A unique clause in Sacramento Kings center Olden Polynice's contract was cited by the players union Monday during the first day of arguments in a key lockout-related grievance hearing.
The clause, agreed to when Polynice signed a five-year deal in 1994, protected the Kings from losing any money they had paid Polynice in the event games were canceled due to a work stoppage -- whether a strike or a lockout.
Shawn Kemp of Cleveland is the only other NBA player with any type of lockout language in his contract, but his clause is more complicated than Polynice's.
"This is not a good thing, I don't think, for the league," said agent Keith Glass, who negotiated the contract for Polynice before the player twice switched agents. "I don't know how they explain this one away."
The hearing is being held over the union's grievance contending players with guaranteed contracts should be paid during a lockout.
The Polynice peculiarity was mentioned during opening arguments as the sides began a hearing that would last 71/2 hours. Commissioner David Stern was the only witness to testify Monday.
Presided over by arbitrator John Feerick, who ruled in the controversial Latrell Sprewell case, the hearing was attended by all the principle players in the nearly 2-month-old lockout -- Stern, deputy commissioner Russ Granik, union director Billy Hunter and union president Patrick Ewing.
The union is arguing owners should have protected themselves by inserting lockout language into individual player contracts, as baseball owners routinely do. And since explicit lockout language exists in the Polynice contract, the lack of it in every other contract makes those deals payable, the union claims.
"Every single contract goes through the league office for review and is stamped and signed by the commissioner," said Glass, adding the Kings insisted upon the strike-lockout language because they feared the players would strike in 1995.
The league will claim
| Commissioner David Stern was the only witness to testify Monday in a 7 1/2-hour hearing. (AP) |
Polynice became a free agent July 1 when the Kings opted out of the final season of the five-year, $15 million deal, so the language in question has become moot.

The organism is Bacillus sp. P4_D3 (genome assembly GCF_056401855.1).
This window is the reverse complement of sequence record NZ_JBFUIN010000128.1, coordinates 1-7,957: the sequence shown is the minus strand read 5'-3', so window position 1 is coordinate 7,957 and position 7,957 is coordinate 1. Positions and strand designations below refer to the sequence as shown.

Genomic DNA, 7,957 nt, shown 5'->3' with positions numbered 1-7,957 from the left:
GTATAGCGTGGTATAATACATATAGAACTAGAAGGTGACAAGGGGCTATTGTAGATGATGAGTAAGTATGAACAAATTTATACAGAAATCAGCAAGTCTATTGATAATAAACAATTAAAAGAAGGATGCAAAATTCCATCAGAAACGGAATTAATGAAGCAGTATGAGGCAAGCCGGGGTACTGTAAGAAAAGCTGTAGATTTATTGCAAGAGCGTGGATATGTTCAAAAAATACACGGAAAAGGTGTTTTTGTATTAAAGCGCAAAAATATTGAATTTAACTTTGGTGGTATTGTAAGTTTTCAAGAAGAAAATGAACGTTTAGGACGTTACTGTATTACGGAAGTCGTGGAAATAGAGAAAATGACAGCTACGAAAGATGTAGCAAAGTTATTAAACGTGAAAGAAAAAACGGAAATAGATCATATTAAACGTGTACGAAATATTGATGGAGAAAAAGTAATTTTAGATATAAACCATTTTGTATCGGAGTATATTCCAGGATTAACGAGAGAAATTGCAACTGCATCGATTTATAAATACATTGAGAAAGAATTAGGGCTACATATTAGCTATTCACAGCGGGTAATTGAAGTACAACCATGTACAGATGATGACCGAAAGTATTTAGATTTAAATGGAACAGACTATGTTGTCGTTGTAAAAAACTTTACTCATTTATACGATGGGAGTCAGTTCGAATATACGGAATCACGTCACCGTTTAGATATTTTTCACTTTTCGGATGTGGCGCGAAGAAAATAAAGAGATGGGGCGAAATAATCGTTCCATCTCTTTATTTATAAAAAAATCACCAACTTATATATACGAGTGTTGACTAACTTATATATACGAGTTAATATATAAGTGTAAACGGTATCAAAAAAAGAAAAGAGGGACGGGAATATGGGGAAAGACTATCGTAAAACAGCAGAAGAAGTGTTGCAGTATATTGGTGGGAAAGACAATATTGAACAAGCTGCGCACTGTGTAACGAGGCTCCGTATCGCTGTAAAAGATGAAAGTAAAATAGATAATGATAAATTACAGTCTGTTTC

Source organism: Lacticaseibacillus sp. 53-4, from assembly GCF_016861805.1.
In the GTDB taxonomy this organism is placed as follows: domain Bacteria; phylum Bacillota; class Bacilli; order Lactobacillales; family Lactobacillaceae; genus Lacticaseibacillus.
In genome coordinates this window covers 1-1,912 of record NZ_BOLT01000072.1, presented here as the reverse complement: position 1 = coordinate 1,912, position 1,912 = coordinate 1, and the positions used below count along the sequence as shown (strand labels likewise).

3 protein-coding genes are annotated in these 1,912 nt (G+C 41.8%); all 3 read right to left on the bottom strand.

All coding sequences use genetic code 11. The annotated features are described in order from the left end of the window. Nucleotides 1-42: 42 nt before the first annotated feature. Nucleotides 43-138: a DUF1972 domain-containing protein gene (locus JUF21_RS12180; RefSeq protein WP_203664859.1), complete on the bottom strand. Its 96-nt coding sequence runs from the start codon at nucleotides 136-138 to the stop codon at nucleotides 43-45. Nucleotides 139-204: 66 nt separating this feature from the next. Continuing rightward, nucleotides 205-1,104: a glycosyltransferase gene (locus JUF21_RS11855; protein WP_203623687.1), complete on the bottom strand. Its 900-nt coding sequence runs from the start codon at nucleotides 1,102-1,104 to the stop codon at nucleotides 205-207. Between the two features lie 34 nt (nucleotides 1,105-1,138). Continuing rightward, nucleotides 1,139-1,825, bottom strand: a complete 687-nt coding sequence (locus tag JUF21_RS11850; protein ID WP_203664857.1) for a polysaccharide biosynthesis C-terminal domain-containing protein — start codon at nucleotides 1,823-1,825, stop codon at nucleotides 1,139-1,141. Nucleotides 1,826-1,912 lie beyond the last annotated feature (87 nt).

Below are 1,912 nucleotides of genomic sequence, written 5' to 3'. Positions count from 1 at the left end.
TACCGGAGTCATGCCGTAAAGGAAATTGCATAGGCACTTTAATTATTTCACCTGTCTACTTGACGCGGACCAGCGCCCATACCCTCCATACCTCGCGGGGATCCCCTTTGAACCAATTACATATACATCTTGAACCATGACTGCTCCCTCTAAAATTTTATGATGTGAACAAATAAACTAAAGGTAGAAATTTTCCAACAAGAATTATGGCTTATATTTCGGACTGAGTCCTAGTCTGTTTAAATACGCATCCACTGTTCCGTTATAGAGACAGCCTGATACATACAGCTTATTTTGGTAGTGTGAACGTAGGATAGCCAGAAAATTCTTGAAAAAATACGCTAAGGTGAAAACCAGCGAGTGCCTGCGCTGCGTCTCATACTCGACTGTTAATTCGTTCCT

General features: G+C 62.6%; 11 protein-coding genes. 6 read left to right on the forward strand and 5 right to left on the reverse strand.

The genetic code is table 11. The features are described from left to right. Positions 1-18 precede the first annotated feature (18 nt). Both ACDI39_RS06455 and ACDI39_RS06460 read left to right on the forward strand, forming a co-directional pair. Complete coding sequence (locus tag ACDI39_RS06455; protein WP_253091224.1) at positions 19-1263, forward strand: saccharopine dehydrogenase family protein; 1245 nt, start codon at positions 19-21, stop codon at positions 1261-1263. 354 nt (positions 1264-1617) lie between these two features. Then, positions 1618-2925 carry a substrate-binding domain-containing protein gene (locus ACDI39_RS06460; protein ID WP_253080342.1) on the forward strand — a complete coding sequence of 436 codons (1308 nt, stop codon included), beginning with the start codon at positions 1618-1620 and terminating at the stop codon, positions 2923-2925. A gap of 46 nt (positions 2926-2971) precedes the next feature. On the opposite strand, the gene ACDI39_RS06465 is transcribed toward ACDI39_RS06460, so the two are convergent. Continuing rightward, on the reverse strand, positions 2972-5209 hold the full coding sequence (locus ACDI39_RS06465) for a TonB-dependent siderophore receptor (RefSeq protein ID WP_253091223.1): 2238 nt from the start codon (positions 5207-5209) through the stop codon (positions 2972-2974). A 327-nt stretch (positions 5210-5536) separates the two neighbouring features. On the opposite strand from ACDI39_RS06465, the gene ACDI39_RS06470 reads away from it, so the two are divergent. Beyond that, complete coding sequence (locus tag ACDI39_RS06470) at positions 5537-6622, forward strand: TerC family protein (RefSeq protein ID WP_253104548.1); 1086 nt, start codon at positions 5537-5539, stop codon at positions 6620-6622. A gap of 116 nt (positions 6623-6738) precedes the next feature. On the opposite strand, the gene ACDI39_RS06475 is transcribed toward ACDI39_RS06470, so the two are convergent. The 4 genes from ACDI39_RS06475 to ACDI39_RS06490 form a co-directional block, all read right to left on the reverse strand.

"I went back into my files and pulled out that contract. There were three words highlighted with a yellow highlight pen -- 'or a lockout.' I was surprised it had those words in it," Glass said before leaving for Munich, Germany, where he was available to be deposed by telephone if needed Tuesday on the second day of the hearing.
Both sides agreed the hearing will last longer than the two days they originally expected. The extra days will be added later this week or next.
There is no precedent in sports law regarding liability for guaranteed contracts during a lockout. No union has ever filed such a claim -- including the NBA players who were locked out in the summer of 1995.
"There may not be a specific precedent for this," Hunter said. "But the reality is that there are other cases that we are able to cite where the courts have ruled that individualized contracts not only supersede collective bargaining agreements, but in fact that there's an obligation to pay once an agreement has expired."
Lawyers for the league, meanwhile, presented case history to support their argument that the very essence of a lockout is the fact that employees don't get paid.
Feerick's ruling is expected in early September.
If the owners lose, they would have to go to court and ask a judge for a restraining order to avoid paying about $800 million in salaries for some 220 players who have guaranteed contracts for the 1998-99 season.
"We think it's a waste of time. The only way this dispute is going to be resolved is at the bargaining table," NBA chief legal officer Jeffrey Mishkin said. "It's not going to get resolved by litigation. There's no arbitrator and no court that can make a new deal for us. We can only do that together and at the bargaining table."
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